Baphoboy constantly plays with themes that are sensitive in Thai society, such as sex and violence, using authority figures as protagonists in his work. In one piece, titled We love the people, the young artist depicts a military officer, police, king’s guard, soldier, and a bureaucrat harassing a student, with blank smiles, blood and guns. In another, titled Even if it floods, even if it rains, we still want to show our love, he depicts a group of ‘Jit Arsa’ royal volunteers with one volunteer holding up a three-finger salute sign.
Still, he leaves room for interpretation on the meaning behind the composition or the interaction portrayed in the artwork – a stylistic choice on Baphoboy’s part, as well as, perhaps, a sensible precautionary measure.
With the government crackdown on political dissidents on charges of sedition in recent months, speaking up about political issues can result in crackdowns by officials. When asked if a fear of backlash has had an impact on his art, Baphoboy responded that he chooses not to let fear play a role.
“I haven’t faced this myself, so I am able to speak about this topic with relative ease,” expressed Baphoboy. “But, if asked if I’m afraid, then probably not. Deep inside, everyone must be afraid because we all have our family and responsibilities. However, for me, I will continue to work every day with the mindset that I am not afraid. Because the word ‘fear’ is a frame that limits the work to be created.”
The name Baphoboy is a play on words with the Pagan god Baphomet, drawing similarities to the witch-hunt that Baphomet faced for having different opinions to mainstream beliefs. Since starting his art six years ago, the year of the 2014 military coup that ousted Yingluck Shinawatra and placed current prime minister Prayut Chan-o-cha at the helm, the boundaries of taboo topics have rapidly shifted in Thailand from Baphoboy’s perspective. Now, the political themes that drive Baphoboy’s work are being aired loudly in the current youth-led pro-democracy protests, calling for reform of the constitution and the monarchy.
“The word ‘sensitive’ at the end of last year and the word ‘sensitive’ today are very different. Last year, I was someone who was more daring than the average person. But today, I think I have become the average person because everyone has become more daring,” he said.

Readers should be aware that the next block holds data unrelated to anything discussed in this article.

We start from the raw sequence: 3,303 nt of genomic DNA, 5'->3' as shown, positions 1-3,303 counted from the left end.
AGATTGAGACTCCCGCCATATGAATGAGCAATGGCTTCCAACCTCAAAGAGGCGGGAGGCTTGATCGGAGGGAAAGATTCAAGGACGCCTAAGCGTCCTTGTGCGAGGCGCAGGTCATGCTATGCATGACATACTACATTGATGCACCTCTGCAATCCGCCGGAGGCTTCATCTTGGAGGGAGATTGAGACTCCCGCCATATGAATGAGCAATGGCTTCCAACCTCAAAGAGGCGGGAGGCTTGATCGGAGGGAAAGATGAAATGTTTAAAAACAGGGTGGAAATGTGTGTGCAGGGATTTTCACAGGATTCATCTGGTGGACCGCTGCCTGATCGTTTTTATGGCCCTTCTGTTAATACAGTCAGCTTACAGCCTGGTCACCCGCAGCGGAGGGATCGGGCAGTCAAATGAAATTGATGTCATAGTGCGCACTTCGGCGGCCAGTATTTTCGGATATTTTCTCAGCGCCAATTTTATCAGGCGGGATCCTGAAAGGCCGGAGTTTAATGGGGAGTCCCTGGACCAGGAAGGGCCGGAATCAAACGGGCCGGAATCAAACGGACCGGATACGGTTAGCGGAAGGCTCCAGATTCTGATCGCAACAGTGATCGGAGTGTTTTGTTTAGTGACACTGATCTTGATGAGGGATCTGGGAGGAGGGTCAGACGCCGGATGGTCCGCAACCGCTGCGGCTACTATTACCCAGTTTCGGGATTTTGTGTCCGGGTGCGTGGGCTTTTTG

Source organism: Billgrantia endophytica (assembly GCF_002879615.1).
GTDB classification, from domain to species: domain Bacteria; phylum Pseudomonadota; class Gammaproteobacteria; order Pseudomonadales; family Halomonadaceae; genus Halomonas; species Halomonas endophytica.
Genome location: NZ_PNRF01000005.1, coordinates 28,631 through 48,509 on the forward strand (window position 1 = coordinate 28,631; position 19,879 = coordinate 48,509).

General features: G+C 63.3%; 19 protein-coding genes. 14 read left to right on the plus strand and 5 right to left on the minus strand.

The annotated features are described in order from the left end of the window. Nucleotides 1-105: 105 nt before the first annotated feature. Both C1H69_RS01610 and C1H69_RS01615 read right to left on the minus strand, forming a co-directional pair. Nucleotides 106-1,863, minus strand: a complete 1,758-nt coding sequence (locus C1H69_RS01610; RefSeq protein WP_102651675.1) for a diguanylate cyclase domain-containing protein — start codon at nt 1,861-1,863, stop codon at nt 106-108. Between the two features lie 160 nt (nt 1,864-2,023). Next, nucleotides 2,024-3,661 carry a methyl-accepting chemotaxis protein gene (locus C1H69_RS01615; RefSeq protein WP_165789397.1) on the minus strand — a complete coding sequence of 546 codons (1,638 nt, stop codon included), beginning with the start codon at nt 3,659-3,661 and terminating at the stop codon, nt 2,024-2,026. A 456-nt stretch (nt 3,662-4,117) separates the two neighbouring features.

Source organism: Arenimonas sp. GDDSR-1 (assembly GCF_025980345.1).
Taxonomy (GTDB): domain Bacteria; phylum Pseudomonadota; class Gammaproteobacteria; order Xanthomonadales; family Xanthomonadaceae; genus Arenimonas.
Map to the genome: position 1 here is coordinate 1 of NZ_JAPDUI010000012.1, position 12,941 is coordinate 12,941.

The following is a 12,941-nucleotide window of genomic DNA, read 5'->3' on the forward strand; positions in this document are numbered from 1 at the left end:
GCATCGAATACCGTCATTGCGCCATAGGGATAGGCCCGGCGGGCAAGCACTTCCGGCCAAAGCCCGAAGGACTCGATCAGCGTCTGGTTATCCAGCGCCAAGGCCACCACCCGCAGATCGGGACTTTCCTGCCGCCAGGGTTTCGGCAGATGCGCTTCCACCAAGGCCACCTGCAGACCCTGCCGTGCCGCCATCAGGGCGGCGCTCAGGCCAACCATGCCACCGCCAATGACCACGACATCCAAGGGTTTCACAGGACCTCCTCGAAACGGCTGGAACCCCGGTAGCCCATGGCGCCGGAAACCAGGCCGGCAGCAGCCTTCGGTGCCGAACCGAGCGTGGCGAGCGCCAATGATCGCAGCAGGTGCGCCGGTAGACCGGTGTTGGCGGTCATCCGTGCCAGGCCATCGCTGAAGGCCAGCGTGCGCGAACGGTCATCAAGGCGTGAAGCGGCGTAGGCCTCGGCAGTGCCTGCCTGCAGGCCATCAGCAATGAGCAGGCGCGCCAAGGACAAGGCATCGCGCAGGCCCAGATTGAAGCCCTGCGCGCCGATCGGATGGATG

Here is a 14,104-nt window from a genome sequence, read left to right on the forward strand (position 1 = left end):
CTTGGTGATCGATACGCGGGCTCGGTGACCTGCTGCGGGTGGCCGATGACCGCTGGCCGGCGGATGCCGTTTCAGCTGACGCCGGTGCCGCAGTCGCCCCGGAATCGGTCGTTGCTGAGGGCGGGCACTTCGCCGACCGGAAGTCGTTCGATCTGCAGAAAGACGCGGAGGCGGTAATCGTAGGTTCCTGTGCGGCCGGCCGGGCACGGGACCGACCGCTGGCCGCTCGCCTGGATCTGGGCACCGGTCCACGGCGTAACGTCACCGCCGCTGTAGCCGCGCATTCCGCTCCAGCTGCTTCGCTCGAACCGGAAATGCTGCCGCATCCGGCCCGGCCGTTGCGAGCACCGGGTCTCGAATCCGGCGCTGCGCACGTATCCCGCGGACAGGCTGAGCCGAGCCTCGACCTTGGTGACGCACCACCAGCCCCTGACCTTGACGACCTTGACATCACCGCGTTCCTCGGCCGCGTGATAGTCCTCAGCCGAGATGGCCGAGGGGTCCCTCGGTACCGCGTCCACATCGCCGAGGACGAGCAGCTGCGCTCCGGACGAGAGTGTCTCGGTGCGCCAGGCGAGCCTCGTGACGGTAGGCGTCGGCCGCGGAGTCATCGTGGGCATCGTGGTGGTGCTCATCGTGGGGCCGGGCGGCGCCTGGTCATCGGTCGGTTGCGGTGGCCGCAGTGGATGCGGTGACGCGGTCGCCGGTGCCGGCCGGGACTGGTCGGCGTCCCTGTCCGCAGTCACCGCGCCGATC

In recent months, there has been more open discussion of a once unspeakable topic, with political activists at demonstrations making public calls for reform of the monarchy – unprecedented developments in modern Thai history.
Somewhat unprecedented occurrences are also happening within the royal institution. Last week, King Maha Vajiralongkorn reinstated his royal consort Sineenat Wongvajirapakdi, after stripping her royal title and punishing her for “misbehaviour and disloyalty against the monarch” almost a year earlier. Sineenat is the first royal consort for almost a century in Thailand, with events unfolding inside the palace raising eyebrows among some sections of Thai society.
“I think these contexts change on the daily, whether that is because of news from the establishment itself or political news. It’s dependent on whether people still have faith or not,” said Baphoboy. “Next year, teenagers that have grown up might view that there is no longer anything that is ‘sensitive’ in Thailand. We are able to raise questions about Buddhism, about the monarchy – everything.”
Baphoboy sees his work as a small part of the current pro-democracy movement, mainly as a form of art and pop culture that can help to draw in a wider audience’s attention.
“For me, my work draws in people that might like visuals, making interpretations, ‘cool’ things, and fashion, to become interested in politics. It’s a channel to draw people’s attention,” he explained. “It’s a softer way to read and be interested in politics. For example, in comparison to sharing political news that is hate speech, sharing an image of an artwork is different.”
At the same time, Baphoboy sees that this pushing boundaries and connection to politics is essential for artists in Thailand.
“Art in Thailand still faces barriers, caught in holes and frames. I am one person that does not agree with the current situation and there are others who also do not agree,” he said. “Art supports politics. Politics also supports art as well. If politics was good, art would also be good. It goes hand in hand.”